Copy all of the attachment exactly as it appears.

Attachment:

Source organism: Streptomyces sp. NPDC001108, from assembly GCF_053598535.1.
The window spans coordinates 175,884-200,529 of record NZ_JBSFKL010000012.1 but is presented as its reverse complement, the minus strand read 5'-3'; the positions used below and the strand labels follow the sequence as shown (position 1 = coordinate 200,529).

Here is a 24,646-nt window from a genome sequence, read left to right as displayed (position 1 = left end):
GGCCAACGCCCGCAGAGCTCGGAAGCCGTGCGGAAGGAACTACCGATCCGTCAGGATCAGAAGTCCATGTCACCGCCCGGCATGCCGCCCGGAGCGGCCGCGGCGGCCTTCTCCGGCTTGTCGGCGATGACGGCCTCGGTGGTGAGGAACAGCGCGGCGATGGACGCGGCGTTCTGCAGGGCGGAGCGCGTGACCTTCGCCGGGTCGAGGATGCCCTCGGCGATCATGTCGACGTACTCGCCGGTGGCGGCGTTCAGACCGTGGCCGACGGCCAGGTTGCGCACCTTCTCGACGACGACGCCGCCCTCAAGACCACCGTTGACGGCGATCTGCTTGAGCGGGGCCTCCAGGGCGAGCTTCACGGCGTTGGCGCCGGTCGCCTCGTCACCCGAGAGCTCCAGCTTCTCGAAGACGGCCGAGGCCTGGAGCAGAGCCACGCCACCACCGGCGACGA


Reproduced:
Source organism: Streptomyces sp. NPDC001108, from assembly GCF_053598535.1.
The window spans coordinates 175,884-200,529 of record NZ_JBSFKL010000012.1 but is presented as its reverse complement, the minus strand read 5'-3'; the positions used below and the strand labels follow the sequence as shown (position 1 = coordinate 200,529).

Here is a 24,646-nt window from a genome sequence, read left to right as displayed (position 1 = left end):
GGCCAACGCCCGCAGAGCTCGGAAGCCGTGCGGAAGGAACTACCGATCCGTCAGGATCAGAAGTCCATGTCACCGCCCGGCATGCCGCCCGGAGCGGCCGCGGCGGCCTTCTCCGGCTTGTCGGCGATGACGGCCTCGGTGGTGAGGAACAGCGCGGCGATGGACGCGGCGTTCTGCAGGGCGGAGCGCGTGACCTTCGCCGGGTCGAGGATGCCCTCGGCGATCATGTCGACGTACTCGCCGGTGGCGGCGTTCAGACCGTGGCCGACGGCCAGGTTGCGCACCTTCTCGACGACGACGCCGCCCTCAAGACCACCGTTGACGGCGATCTGCTTGAGCGGGGCCTCCAGGGCGAGCTTCACGGCGTTGGCGCCGGTCGCCTCGTCACCCGAGAGCTCCAGCTTCTCGAAGACGGCCGAGGCCTGGAGCAGAGCCACGCCACCACCGGCGACGA